Would you get into a car with a drunk driver? Societal attitudes about drinking and driving generally discourage such behavior. The attitude may be a reflection of both the tough enforcement of drunk driving offenses by authorities, as well as public awareness of the serious or even fatal injuries that can result from a drunk driving crash.
A recent article questions whether the same approach should be taken to discourage distracted driving. Lawmakers might pass laws that establish punishment guidelines for distracted driving first and repeat offenders, similar to drunk driving laws. Technology now allows officers to plug a device into a driver’s cell phone to determine whether he or she was using the device prior to a crash, similar to a breathalyzer.
Yet stricter laws may serve another public purpose. Specifically, the article questioned whether passengers are too forgiving of drivers who are texting, surfing social media or talking on the phone behind the wheel. Unfortunately, passengers should not have more confidence in distracted drivers than drunk drivers. Indeed, various research indicates comparable levels of impairment between drunk and distracted drivers.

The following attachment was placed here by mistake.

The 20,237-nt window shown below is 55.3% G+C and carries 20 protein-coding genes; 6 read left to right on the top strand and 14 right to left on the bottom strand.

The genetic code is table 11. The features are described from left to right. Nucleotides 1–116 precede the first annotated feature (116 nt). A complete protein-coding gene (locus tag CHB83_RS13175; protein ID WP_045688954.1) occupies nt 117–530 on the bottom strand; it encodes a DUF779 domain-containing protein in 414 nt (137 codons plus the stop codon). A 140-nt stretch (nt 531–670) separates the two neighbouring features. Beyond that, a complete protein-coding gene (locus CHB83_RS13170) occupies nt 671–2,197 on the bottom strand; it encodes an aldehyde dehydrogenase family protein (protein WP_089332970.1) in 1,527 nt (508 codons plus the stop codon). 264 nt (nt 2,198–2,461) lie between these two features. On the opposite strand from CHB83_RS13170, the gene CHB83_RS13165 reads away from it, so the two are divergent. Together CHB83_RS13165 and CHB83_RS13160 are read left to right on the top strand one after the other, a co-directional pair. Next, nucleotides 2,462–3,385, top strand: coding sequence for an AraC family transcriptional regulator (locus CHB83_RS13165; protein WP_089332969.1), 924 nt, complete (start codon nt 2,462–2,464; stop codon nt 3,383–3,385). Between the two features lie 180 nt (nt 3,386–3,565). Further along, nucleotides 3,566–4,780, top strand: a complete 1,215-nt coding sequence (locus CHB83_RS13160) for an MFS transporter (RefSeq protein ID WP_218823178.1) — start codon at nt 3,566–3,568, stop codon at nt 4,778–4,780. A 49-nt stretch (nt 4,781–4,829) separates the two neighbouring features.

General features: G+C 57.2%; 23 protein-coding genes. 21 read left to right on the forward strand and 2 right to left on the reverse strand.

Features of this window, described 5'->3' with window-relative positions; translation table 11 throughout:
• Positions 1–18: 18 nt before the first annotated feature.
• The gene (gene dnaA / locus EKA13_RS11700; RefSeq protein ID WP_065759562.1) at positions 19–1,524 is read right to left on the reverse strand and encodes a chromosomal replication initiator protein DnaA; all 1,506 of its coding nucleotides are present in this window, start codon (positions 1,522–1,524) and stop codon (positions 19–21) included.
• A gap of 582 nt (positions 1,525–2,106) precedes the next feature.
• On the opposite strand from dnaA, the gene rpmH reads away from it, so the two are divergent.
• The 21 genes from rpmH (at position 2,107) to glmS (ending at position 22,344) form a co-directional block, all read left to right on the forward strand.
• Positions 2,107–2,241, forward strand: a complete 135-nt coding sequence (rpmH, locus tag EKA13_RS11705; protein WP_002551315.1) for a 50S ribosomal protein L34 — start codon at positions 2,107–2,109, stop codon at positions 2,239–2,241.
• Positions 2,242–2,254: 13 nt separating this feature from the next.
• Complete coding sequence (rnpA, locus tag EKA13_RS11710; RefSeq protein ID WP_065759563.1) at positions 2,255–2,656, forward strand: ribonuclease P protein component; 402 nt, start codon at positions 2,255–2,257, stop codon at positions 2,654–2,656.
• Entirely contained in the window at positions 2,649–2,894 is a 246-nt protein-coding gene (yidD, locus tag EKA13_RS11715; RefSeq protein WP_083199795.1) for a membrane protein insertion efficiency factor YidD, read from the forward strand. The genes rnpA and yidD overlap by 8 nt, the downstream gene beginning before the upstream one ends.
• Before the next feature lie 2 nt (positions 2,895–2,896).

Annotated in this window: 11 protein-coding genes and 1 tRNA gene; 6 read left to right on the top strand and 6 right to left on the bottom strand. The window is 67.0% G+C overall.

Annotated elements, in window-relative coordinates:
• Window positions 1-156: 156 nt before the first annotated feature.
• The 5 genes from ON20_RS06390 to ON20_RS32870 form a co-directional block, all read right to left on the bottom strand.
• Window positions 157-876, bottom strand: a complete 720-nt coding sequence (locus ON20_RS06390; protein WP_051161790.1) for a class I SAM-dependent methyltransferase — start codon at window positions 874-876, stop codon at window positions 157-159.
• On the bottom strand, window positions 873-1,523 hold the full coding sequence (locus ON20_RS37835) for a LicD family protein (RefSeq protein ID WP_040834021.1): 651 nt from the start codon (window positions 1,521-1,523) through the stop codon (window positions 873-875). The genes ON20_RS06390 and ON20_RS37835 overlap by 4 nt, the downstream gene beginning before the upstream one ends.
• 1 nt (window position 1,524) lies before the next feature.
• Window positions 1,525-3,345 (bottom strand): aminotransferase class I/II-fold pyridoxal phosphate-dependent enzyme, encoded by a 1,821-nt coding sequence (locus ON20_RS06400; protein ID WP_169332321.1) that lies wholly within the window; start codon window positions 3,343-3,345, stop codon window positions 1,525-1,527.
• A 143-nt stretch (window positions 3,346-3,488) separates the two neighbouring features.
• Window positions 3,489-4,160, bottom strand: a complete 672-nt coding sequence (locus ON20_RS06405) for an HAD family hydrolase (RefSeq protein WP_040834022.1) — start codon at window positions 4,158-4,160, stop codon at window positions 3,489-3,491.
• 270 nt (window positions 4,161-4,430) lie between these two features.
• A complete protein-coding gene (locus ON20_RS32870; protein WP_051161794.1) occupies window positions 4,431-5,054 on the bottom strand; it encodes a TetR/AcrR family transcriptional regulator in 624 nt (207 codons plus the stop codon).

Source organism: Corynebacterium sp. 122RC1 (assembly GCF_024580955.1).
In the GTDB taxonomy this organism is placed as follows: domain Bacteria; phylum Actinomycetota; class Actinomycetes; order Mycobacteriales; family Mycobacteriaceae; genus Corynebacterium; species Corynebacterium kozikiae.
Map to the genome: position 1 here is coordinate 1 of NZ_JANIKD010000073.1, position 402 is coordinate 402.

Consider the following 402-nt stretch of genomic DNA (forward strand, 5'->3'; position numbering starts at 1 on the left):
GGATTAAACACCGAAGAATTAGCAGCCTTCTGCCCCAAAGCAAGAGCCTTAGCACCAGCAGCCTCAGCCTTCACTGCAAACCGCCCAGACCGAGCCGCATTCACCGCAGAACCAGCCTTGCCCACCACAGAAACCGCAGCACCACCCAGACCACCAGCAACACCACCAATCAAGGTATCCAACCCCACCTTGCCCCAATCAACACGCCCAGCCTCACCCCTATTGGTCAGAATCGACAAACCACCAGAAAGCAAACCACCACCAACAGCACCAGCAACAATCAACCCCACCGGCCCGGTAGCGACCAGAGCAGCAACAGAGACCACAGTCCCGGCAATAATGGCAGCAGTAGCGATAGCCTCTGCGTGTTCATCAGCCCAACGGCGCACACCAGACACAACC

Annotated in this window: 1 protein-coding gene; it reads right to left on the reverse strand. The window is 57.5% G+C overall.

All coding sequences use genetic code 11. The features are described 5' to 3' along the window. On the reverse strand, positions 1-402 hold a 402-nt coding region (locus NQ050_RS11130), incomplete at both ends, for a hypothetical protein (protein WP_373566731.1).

Even more troubling, however, is that drivers don’t change their behaviors, despite awareness of the risks associated with cellphone use. As a law firm that focuses on personal injury lawsuits, we have seen firsthand the serious injuries that can result from distracted driving. The civil court system provides a mechanism for seeking compensation from negligent drivers, and evidence of cell phone use prior to a crash can be very persuasive to juries. After a car accident, a civil lawsuit is one way a crash victim can seek justice and hopefully obtain compensation that will make the road to recovery smoother.
Source: The New York Times, “Student Question | Should Distracted Driving Be Punished Like Drinking and Driving?” Katherine Schulten, April 29, 2016